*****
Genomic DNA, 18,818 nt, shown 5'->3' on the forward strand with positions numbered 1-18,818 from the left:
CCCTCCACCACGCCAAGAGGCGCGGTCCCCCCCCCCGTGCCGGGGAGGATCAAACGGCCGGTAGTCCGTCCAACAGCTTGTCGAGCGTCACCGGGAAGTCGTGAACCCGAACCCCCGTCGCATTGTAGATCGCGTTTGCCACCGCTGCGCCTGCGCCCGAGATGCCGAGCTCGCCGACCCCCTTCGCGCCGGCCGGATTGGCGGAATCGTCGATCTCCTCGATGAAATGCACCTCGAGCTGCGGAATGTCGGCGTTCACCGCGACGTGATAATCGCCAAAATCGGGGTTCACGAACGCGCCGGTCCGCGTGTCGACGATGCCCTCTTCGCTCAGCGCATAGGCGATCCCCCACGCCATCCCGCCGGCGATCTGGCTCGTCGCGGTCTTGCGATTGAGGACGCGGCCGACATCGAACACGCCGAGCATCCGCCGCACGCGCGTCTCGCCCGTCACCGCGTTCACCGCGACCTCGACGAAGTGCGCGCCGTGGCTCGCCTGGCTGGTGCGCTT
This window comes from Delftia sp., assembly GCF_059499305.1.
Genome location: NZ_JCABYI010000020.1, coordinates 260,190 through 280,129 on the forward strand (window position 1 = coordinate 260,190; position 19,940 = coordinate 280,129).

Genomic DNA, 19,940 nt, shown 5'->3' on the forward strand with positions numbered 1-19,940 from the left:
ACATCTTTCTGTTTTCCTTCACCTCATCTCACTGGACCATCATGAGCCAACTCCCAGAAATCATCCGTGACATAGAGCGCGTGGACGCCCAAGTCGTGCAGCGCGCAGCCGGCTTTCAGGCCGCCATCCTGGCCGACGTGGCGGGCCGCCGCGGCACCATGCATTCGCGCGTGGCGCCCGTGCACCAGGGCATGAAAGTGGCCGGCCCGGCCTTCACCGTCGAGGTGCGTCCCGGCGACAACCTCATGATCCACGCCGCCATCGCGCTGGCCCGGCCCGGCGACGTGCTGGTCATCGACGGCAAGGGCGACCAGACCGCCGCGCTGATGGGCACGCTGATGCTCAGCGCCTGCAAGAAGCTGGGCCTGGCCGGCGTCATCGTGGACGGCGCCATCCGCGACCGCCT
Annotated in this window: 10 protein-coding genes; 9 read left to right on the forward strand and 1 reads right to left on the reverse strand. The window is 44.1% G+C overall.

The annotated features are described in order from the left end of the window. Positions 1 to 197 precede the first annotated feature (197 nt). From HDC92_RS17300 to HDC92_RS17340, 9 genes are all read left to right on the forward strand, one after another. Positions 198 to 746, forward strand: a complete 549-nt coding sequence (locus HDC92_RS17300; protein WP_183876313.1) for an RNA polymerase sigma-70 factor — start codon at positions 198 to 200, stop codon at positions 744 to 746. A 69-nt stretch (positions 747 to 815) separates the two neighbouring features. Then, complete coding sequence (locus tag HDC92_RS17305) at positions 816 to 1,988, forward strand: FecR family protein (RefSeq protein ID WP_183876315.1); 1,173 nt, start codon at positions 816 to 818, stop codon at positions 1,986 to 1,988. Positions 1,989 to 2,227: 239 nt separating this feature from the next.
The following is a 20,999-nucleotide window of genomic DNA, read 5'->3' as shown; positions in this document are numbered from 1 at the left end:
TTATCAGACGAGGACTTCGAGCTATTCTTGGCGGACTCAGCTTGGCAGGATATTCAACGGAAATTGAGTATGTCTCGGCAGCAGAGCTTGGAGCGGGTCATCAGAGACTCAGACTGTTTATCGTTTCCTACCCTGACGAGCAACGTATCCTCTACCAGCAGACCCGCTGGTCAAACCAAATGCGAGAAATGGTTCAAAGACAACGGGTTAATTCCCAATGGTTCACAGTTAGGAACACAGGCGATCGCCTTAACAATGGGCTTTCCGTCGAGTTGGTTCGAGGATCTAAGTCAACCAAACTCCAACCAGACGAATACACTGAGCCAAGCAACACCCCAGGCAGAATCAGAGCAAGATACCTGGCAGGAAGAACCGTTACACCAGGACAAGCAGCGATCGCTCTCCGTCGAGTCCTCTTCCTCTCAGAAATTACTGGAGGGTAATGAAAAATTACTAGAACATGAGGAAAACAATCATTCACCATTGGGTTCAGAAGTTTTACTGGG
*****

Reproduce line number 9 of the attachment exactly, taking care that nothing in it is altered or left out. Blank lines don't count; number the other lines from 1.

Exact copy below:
The following is a 20,999-nucleotide window of genomic DNA, read 5'->3' as shown; positions in this document are numbered from 1 at the left end: